Utility bills are continually on the rise and it is getting more expensive to maintain a warm and healthy home.
There are a wide range of solutions to making your home warmer and more energy efficient, but a lot of these can either be too expensive or, if you rent, not an option.
Our favourite way to keep warm without using too much electricity is to get cosy by an open fire or woodburner but we know this isn't possible for everyone.
So we have put together a list of our favourite top tips to help you reduce your bills, all of which can be done on a small budget.
Tip 1: Turn the thermostat down
Here at Permaculture magazine, we believe the best way to save money is to turn down the temperature and put on a jumper. There is no need to be walking around the house in shorts and a t-shirt all winter long, when as Tony Rollinson says, "turn down the heating by just one or two percent, enjoy wearing those lovely woolly jumpers and socks that our parents and grandparents used to, and go for a walk after your evening meal". Winter is for snuggling up in your cosy clothes. According to TheGreenAge, turning the thermostat down by just 1oC can save £60 a year.
Tip 2: Change your light bulbs
In the latest issue of Permaculture magazine, John Adams explores LED light bulbs which can dramatically reduce your bills whilst being kinder to the environment. A summary of the full article can be found here: www.permaculture.co.uk/articles/shedding-light-leds.
If you can't afford to change your light bulbs just yet, try turning your lights off when you leave a room. Even this simple solution can reduce electricity usage.
Tip 3: Wrap up your Windows
Soak and Sleep's top tip is to insulate the windows. They state that double glazing can save you around £170 a year. So if it is not possible for you to install double glazing, Soak and Sleep suggest using bubble wrap to thicken window insulation.
"The construction of the bubble wrap means that the small pockets of air provide a buffer between the cold air on the outside of the glass and the warm air inside your home. It can also be purchased relatively cheaply, with a large roll available for less than £10."
Bubble wrap is incredibly simple and requires no adhesive. All you need to do is cut the wrap to the height of the window, spray a light mist of water onto the window which will act as a seal, holding the wrap in place. Place the bubble wrap on the window and there you have it!
Soak and Sleep believe, "If your windows are only single glazed, you'll be losing up to 20% of heat through them. This method can cut the loss by around 10%*," giving you a saving of £100-£300 per year**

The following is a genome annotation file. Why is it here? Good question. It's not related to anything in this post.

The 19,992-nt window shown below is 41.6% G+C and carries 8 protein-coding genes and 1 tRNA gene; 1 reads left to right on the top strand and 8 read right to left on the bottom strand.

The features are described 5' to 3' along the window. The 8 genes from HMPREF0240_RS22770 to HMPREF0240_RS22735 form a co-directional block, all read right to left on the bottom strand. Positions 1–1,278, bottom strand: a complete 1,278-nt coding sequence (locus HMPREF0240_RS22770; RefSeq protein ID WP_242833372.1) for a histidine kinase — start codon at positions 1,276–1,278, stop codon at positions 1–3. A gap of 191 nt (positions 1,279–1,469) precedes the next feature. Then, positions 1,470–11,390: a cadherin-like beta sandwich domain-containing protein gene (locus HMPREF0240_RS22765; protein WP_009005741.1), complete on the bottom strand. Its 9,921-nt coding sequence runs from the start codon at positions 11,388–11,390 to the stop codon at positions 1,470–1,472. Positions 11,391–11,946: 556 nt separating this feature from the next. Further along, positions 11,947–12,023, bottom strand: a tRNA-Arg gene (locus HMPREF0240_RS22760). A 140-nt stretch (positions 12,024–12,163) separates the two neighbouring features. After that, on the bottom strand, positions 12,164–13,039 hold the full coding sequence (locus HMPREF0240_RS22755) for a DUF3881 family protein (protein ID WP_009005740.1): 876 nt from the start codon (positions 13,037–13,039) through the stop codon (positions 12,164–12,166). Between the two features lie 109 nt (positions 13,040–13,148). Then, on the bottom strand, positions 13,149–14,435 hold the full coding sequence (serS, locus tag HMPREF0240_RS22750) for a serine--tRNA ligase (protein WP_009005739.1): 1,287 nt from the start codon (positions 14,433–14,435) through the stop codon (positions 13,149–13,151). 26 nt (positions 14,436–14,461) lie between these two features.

*based on standard heat loss from a standard insulated home.
**Saving calculations based on 4hrs a day max radiator output (800W to 1200W)
Tip 3: Use Curtains as Insulation
Soak and Sleep's second top tip to reducing your heating bills is to use curtains.
"As previously highlighted, a significant amount of heat can be lost through the windows of your home."
"Thick curtains with a thermal lining are one of the best options of reducing this heat loss and according to Carl Brennand of Moneymagpie, 'the thicker the better.'"
So if you cannot or choose not to replace your curtains, try lining them to help reduce heat loss.
"You can use cheap materials such as fleece, but for the ultimate thrifty trick use a shower curtain to line your curtains." These can be bought for a few pounds - a lot less than buying thick curtains.
All you need to do is hang the shower curtain between your window and normal curtains on the same rail, and you could save £50-80 per year**.
** Based on average yearly heating being 160W and average heat retention of 80W.
Tip 4: Use a Radiator Booster
When visiting an insulation project in Brighton last year, I was very lucky to be given an 'energy saving pack'. Included in my pack (worth over £100 - very lucky me), was a radiator booster.
At first I thought it looked a bit cheap, but after only a day or so, I noticed a huge change in the temperature of my room.
These boosters sit on top of the radiator, pulling in hot air and radiating it out into the rest of the room.
These can be bought for around £20, and although I was given mine, I am definetly kitting out the rest of my home with these. With more radiated heat, this means the thermostat can be turned down a few degrees.
Tip 5: Use Tin Foil
Another piece of kit included in my 'energy saving pack' was a pack of radiator foil.
If placed behind a radiator, it can reflect heat back into the room, making the most out of the radiators heat.
There are various different options out there offering insulated materials with foil covers, most that can be cut according to size and stuck onto the wall behind the radiator. But even normal kitchen foil can be used for this, at a fraction of the cost!
For more tips from Soak and Sleep visit www.soakandsleep.com
For those with a woodburner or fire, learn how to get the most out of your wood from The Log Book by Will Rolls for just £5.96 from our shopping site (also available as a PDF)